+Pascal Rapicault has me hooked on Vert.x, http://vertx.io. It looks like it can be a great competitor to node.js allowing you to use the same asynchronous web programming model not only with JavaScript by any of your favorite JVM languages, including Java believe it or not!

At any rate, tonight I started to see if I can use Eclipse to develop apps in Vert.x. It turned out to be a lot trickier than I thought so I figured I’d capture what I did here.

First, you need to create a User Library for Vert.x. I just looked at the bin/vertx script to see what it added to the Java classpath to see what jars to add to the library. After that I was able to create a Java project and add the library to the build path and code up my little hello world app (which indeed is very node.js like).


Launching is pretty tricky. First, Vert.x doesn’t want your app to be on the classpath when it starts up. Weird and that means you have to remove your project from the Classpath. But you do then need to add in your Vert.x user library using the advanced option so it can launch Vert.x’s main, which is VertxMgr.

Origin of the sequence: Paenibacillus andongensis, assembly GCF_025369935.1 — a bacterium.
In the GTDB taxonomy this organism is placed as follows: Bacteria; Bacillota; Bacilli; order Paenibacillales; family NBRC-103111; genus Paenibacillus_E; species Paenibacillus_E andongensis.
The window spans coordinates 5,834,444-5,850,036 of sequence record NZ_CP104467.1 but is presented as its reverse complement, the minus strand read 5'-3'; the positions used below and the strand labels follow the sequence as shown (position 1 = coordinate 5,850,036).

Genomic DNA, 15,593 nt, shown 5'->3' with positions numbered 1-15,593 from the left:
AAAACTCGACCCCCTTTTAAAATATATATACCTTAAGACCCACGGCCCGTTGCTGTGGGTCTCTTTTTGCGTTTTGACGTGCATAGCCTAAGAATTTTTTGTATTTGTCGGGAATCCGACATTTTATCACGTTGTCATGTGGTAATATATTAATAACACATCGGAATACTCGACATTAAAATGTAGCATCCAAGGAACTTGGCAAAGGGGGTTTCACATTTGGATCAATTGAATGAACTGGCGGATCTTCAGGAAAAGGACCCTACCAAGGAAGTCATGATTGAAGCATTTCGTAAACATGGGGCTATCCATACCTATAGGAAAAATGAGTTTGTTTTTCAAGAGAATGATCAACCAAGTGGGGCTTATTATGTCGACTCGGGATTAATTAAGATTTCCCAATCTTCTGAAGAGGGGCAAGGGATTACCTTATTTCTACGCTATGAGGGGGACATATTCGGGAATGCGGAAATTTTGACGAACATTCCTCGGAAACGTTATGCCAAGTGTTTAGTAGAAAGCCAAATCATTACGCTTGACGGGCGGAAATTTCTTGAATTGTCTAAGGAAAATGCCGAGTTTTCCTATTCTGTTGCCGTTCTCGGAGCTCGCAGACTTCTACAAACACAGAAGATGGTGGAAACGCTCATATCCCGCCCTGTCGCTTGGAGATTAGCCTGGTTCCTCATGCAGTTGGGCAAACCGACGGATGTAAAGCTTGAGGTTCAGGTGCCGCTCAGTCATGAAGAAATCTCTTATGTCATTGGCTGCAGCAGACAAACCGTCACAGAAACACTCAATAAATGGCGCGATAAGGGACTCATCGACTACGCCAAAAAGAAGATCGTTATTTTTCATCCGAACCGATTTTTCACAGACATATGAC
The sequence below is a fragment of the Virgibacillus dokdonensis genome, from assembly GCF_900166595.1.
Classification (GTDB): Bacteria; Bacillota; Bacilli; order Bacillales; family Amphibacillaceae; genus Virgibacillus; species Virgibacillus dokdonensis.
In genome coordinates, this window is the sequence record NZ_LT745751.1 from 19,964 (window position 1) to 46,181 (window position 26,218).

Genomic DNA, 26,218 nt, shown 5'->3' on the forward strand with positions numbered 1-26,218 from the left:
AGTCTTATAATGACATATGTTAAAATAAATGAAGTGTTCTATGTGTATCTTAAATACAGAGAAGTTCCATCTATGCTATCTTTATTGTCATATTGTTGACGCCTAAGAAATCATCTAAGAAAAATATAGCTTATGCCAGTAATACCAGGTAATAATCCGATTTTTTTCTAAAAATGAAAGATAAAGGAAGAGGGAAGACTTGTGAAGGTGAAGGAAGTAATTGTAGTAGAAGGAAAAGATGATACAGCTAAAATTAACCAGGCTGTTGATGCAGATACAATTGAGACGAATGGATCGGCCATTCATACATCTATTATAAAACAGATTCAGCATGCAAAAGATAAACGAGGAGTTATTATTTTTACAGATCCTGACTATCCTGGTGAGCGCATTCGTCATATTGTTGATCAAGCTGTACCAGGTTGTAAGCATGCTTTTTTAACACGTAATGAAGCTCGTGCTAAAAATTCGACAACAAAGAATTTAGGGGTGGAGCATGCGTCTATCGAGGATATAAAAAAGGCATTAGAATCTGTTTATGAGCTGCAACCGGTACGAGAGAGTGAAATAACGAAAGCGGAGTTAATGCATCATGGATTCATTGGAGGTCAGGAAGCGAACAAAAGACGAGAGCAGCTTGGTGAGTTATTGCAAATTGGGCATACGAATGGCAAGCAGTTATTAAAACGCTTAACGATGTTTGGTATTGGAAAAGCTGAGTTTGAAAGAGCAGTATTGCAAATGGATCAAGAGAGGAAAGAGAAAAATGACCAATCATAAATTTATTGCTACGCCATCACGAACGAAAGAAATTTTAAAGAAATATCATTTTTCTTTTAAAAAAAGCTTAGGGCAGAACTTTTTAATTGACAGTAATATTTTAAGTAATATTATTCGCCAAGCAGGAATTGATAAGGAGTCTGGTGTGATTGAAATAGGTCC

And you need to add your project build output with the -cp application option, which I passed ${project_loc:/vertxHelloWorld}/bin, so it can find your Verticle class.


Finally when you debug, the Default source path matches your Classpath. Since you removed your project from the Classpath, you have to add your project to the sources manually in the Source tab.


I imagine someday, someone will create a Launch Configuration that will do this all for you but if you put some muscle in it, you can get up and debugging your Vert.x app in Eclipse now. Now, if I can debug my client-side JavaScript in the same session…